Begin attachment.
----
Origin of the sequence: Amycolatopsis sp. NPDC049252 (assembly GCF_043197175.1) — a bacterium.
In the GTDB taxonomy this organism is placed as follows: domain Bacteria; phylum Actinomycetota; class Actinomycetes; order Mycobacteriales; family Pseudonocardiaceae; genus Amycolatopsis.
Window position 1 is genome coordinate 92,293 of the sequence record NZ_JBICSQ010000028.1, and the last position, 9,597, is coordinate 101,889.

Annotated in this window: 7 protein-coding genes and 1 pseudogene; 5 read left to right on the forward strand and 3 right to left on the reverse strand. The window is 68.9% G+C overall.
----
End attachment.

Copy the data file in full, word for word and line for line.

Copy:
Origin of the sequence: Amycolatopsis sp. NPDC049252 (assembly GCF_043197175.1) — a bacterium.
In the GTDB taxonomy this organism is placed as follows: domain Bacteria; phylum Actinomycetota; class Actinomycetes; order Mycobacteriales; family Pseudonocardiaceae; genus Amycolatopsis.
Window position 1 is genome coordinate 92,293 of the sequence record NZ_JBICSQ010000028.1, and the last position, 9,597, is coordinate 101,889.

Annotated in this window: 7 protein-coding genes and 1 pseudogene; 5 read left to right on the forward strand and 3 right to left on the reverse strand. The window is 68.9% G+C overall.